Advanced Sleeper's Guide

By: Emma Forbes

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CES Machines

The use of CES (cranial electronic stimulation) machines, and also a tDCS (transcranial DC Stimulation machines) or TMS (Transcranial Magnetic Stimulation machines), are a way of more finely controlling the brain wave patterns similar to how the Neuroprogrammer does. With electrical currents, you can replicate a deep sleep-like state. Look for scientific journals containing these acronyms if you would like more information.

WILD and BRAC Meditation

Wild techniques are incredibly useful for falling asleep quickly and moving straight into dreams. You can increase the quality of your sleep, knowing you are in REM from start to the finish of your sleep.

By understanding your BRAC patterns you can also use WILD or meditative techniques to regulate your concentration throughout the day, increasing your concentration when you are periods of activity, and decreasing your concentration a few minutes before it is time to sleep. Using these techniques will greatly reinforce or break your current rhythm.

Dream Extension

When in a lucid dreaming state, you know your body is in a REM state of sleep. If you are an advanced lucid dreamer you may be able to stop yourself from waking and extend your dreams (by spinning, clapping, and generally staying calm and aware of your dream surroundings). If you can regularly WILD and Dream Extend naps, you have developed a very efficient and secure recovery system and you know you are getting the REM you need for polyphasic sleep. You will feel and function better with this quality recovery, and your overall experience of polyphasic sleep will be a good one.

Appropriate use of Caffeine

Some people require a change of schedule one or two days of the week. This is the one time it may be appropriate to use caffeine, as whilst under the influence of caffeine when rhythm changes are slower, caffeine can be taken at the beginning of a 6+h period awake, assuming you will have a long sleep (and not a nap) following this.

Appropriate rebound from Alcohol

Alcohol is certainly not useful for adapting or maintaining good sleeping habits, let alone polyphasic sleep, but it is understood that sometimes someone needs to have a drink or two for social occasions. As a more practiced sleeper, you can sometimes drink alcohol without disrupting your sleeping patterns. In these circumstances, you should expect your sleep cycles to extend greatly. You will not be able to 20-minute nap under the influence of alcohol (and so no alcohol for ubermen), but you can expect what would normally be a 1.5h nap to become around 2h longer. With the appropriate use of longer periods of sleep, you can recover from alcohol without throwing your rhythm out, usually by sleeping frequently your shortest core (such as 1.5h sleep at a time).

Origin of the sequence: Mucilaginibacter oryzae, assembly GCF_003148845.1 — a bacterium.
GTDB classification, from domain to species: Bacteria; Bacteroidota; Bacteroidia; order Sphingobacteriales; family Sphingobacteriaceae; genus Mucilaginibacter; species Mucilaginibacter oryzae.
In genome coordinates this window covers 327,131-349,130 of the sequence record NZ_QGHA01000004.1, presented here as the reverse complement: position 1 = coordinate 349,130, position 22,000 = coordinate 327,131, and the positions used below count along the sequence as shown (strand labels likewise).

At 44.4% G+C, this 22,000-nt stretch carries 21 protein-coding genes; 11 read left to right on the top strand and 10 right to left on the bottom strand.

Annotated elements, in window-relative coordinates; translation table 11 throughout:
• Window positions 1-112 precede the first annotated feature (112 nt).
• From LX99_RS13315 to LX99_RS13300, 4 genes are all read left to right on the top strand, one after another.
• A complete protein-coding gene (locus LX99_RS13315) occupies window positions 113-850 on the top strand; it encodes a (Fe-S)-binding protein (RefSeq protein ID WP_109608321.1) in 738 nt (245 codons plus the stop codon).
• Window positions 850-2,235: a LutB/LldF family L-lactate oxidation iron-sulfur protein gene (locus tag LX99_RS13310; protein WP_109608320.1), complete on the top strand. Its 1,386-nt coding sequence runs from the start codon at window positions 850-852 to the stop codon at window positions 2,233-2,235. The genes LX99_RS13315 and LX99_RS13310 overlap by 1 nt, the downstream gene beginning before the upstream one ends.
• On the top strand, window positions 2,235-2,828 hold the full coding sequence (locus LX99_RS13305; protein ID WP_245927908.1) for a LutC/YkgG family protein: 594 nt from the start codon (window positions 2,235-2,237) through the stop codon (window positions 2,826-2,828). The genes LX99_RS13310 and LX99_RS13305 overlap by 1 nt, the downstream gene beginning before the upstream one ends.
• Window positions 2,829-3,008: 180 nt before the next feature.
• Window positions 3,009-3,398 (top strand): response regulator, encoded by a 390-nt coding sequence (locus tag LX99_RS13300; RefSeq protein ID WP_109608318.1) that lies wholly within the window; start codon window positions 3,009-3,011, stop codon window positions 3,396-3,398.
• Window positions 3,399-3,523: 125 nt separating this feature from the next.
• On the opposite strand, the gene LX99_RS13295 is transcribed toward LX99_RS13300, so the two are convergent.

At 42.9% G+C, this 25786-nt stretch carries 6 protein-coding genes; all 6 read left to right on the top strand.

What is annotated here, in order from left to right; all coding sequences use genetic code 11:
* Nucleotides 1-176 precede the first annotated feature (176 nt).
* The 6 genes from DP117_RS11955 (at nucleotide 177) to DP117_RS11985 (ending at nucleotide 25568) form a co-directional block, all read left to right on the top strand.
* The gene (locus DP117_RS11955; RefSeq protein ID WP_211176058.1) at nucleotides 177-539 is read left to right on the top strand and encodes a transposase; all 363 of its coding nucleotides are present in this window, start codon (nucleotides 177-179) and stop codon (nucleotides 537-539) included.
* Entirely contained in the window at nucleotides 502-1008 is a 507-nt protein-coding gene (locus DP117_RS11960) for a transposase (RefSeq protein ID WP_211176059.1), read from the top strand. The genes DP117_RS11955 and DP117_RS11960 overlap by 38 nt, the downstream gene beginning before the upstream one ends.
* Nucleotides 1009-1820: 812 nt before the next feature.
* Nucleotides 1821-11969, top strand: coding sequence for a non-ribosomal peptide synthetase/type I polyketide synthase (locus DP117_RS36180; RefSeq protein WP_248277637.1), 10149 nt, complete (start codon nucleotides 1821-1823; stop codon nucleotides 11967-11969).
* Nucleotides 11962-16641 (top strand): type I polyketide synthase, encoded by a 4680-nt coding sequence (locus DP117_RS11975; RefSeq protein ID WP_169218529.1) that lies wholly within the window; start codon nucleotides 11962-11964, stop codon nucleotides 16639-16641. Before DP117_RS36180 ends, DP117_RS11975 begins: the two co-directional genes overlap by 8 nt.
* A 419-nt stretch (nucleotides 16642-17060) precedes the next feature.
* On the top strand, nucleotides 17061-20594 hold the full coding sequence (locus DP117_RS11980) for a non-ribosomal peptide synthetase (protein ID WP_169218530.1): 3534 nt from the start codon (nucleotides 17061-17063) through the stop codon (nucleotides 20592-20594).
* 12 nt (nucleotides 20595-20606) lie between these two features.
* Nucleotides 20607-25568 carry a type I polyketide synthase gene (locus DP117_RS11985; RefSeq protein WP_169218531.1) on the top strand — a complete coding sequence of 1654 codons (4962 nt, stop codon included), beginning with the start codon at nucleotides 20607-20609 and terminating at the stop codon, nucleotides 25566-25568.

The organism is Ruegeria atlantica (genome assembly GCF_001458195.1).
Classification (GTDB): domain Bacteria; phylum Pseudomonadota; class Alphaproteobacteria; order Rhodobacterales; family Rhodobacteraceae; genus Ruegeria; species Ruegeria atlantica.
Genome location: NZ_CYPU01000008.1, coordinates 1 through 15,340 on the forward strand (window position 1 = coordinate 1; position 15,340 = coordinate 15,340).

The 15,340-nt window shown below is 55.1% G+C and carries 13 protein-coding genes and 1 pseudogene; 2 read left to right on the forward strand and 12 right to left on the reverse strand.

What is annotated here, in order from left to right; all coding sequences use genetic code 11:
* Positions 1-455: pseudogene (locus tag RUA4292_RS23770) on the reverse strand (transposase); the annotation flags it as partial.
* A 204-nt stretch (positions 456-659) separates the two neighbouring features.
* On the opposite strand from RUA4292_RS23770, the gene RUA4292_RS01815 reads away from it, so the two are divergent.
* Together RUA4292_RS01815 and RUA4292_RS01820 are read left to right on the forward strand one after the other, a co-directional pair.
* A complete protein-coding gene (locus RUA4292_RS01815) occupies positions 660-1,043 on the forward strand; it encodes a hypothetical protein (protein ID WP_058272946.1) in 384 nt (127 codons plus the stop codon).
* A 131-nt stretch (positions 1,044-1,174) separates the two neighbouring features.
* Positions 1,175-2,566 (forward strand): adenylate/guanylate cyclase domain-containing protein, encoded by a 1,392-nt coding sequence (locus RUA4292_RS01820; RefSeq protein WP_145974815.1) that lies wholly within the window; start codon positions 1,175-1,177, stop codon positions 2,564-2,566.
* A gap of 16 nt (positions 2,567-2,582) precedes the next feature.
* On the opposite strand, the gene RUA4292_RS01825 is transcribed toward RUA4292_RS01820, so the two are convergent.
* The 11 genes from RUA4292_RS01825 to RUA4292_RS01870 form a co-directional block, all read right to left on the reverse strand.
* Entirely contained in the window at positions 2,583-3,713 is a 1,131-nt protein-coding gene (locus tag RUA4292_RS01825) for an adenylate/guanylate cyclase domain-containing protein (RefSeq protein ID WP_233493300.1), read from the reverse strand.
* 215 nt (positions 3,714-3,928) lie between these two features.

The Symptoms and Dangers of long term SWS deprivation

You can refer to this list to check if you are getting enough SWS. It is hard to detect an SWS deficiency by yourself, but these are some surefire signs.

With less SWS overall levels of Human Growth Hormone decreases. Low GHG levels have negative health impacts including; increased body fat, particularly around the waistline; reduced muscle mass and strength; baldness in men, reduced bone mass and osteoporosis.

With less SWS overall levels of Cortisol increase. Cortisol is a stress hormone. Hig cortisol levels have noticeable negative health impacts including; suppressed secretory IgA, increasing potential of gut inflammation, infection, and permeability; decreased immune system function, leading to increased risk of infection, suppression of TSH; decreased conversion of T4 to T3, increased production reverse T3 (rT3) and decreased cellular thyroid receptor binding (in other words increased body fat).

Less noticeable side effects include: Increased blood glucose levels, suppressed pituitary function, leading to low luteinizing hormone and low testosterone, decreased liver detoxification, neurodegenerative disorders, including degradation of the blood-brain barrier and destruction of the hippocampus.

Something not often talked about with cortisol is an abnormal circadian rhythm. This means while you are not allowing yourself enough SWS, you are also disrupting your other sleep stages such as that all-important REM! Refer to the SPAMAYL section to see the problems associated with an irregular, inverted or non-existent rhythm.

With less SWS overall levels of Ghrelin increases. High Ghrelin levels can make you hungrier, causing overeating and later obesity.
Listed last but not ending the long list of side effects of less SWS decreases Adenosine which can noticeably lower body temperature and a weakened immune system.

Less noticeable but more lethal consequences of low SWS have increased levels of fibrinogen (increased chance of heart attack and stroke); raised LDL cholesterol; cardiac dysfunction, including a thickened intima-media; reduced sex hormone-binding globulin resulting in lowered blood-testosterone and estrogen.